2010 News

Assembly Endorses Resolution for Contract Standards

05.12.2010

Sends Message to the Industry on Issues of National Concern

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One of the clear messages coming out of the NNU Staff Nurse Assembly was that the CEOs of the health care industry are clearly using the current economic climate as justification for making a concerted assault on nurses’s hard-fought union contract rights and benefits. Across the country, unionized nurses are seeing similar proposals to cut important benefits, strip nurses of their pensions, and take away all kinds of provisions that protect nurses and their patients.  The hospital industry is clearly organizing nationally to wage an assault on the nursing profession, similar to what occurred in the 1990s following the last round of health care reform.

One of the most important benefits of the formation from the NNU is the ability for nurses from across the country to organize themselves to combat the industry’s tactics to share information and strategies, and to stand up together to combat these attempts to dismantle what has taken years to build through the RN union movement. 

In response, the NNU Executive Board has drafted a resolution that clearly states important RN union contract standards that nurses will fight to protect in all upcoming contract fights.  This document provides a clear statement of what nurses know is important for the protection of their professional practice, and the quality of their work life. It is meant to serve as a guide for nurses entering contract struggles, and a message to the industry of our “line in the sand,” said Karen Higgins, RN, Co President of the NNU, and an MNA member who participated in drafting the resolution. The resolution passed with a unanimous vote by 1,000 nurses attending the assembly, accompanied by a standing ovation.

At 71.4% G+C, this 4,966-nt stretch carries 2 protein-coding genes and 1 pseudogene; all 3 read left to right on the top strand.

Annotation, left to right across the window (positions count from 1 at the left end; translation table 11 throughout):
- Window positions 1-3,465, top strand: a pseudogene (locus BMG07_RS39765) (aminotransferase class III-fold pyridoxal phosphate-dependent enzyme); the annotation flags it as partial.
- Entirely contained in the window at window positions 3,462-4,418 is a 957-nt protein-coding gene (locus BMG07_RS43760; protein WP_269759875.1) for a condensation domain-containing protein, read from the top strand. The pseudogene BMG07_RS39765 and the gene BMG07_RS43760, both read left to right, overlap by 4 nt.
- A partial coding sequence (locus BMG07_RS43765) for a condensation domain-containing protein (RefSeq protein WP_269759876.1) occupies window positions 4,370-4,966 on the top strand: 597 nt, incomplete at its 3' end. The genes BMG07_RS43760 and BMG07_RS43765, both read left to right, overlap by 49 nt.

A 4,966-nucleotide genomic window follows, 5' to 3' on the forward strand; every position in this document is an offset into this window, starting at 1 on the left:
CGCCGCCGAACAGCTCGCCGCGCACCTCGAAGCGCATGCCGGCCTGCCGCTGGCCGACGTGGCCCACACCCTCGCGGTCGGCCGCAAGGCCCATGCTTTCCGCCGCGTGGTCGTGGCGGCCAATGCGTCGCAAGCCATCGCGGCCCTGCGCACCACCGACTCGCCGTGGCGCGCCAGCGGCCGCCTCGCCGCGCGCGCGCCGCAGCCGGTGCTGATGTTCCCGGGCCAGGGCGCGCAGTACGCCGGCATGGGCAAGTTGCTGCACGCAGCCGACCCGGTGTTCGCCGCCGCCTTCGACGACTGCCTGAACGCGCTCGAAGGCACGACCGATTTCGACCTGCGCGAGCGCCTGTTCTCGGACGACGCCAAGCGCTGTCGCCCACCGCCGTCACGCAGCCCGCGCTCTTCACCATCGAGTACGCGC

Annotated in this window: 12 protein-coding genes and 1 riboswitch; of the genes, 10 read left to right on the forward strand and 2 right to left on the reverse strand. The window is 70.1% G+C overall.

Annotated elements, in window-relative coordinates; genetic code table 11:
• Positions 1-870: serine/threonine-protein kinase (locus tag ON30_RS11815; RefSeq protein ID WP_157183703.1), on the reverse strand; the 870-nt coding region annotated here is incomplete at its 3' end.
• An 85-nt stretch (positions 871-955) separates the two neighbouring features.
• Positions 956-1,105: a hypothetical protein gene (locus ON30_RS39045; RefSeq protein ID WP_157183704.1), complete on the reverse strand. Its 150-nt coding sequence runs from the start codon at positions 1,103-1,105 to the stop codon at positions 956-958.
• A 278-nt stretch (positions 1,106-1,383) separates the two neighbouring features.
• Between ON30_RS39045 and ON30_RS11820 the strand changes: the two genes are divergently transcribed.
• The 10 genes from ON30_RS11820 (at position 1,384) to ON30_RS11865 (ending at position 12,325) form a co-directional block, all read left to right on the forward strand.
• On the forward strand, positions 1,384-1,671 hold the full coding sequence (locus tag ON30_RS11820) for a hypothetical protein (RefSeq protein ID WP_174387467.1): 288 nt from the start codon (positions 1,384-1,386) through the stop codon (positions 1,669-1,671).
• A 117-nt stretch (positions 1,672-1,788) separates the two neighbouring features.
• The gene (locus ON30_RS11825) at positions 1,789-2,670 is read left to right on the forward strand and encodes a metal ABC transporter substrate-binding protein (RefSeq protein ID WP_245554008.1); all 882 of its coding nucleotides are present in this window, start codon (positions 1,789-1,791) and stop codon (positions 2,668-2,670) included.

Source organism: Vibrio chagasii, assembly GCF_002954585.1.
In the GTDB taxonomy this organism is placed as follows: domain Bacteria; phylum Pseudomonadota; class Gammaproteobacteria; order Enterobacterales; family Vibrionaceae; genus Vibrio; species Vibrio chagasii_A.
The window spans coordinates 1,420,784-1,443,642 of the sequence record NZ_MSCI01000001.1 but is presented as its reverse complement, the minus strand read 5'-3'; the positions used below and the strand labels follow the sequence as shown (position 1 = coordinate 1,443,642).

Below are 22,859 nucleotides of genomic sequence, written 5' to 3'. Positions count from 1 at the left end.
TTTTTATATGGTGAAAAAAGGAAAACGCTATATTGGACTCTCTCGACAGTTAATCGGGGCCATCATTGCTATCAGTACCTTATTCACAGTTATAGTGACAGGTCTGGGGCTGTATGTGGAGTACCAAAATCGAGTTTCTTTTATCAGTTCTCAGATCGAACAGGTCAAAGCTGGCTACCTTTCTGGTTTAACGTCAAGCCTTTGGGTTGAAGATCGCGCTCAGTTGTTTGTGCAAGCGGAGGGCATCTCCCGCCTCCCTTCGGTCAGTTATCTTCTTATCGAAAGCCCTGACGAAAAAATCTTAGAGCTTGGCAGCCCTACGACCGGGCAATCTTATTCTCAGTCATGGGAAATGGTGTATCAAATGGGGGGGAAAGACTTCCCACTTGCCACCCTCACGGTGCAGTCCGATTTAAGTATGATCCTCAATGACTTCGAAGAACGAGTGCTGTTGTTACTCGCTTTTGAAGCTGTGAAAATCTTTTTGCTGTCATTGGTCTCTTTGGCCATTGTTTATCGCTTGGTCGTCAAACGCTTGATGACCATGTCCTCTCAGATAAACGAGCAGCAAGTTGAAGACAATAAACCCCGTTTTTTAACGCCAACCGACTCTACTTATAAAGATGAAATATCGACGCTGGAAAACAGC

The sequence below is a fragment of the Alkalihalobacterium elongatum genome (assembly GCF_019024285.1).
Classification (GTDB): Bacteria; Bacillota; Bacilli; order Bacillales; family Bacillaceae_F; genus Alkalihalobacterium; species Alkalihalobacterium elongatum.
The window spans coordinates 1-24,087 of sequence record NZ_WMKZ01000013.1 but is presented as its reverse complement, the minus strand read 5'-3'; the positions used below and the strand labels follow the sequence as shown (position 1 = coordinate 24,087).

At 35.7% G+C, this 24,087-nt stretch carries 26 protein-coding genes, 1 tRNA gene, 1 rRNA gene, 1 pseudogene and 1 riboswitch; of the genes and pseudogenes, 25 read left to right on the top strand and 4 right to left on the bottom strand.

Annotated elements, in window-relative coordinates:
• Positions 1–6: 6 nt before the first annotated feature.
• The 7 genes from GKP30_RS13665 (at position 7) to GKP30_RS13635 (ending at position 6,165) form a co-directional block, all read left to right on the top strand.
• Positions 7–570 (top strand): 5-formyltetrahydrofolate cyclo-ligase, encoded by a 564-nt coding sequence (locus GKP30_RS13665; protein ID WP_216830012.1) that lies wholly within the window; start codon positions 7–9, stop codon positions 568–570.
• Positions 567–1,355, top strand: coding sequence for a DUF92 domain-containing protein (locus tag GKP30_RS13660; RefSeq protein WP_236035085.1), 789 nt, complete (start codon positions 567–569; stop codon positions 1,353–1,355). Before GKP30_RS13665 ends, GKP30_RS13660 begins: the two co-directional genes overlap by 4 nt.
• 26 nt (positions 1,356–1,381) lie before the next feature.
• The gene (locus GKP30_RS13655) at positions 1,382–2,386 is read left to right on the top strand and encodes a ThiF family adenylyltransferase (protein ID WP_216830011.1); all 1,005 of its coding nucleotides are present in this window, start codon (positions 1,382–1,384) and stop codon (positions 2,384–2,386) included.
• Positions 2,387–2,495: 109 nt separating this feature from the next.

Among the nursing practice standards included in the document are a commitment to:

  • Enhanced RN staffing, based on individual patient acuity with minimum, specific RN-to-patient ratios and contract language to enforce staffing ratios.
  • Restrictions on floating.
  • A ban on mandatory shift rotation and mandatory overtime;
  • Mechanisms to contain exposure of patients and nurses to pandemeics and other communicable diseases;
  • Improved retirement security through adequately funded and guaranteed defined benefit pension plans and employer-paid post retirement medical benefits;
  • Limits on the introduction of new technology that displaces RNs or RN professional judgment;
  • Workplace safety protections to provide for RN health and safety;
  • Provisions to promote unity and collective strength for union RNs.
FPO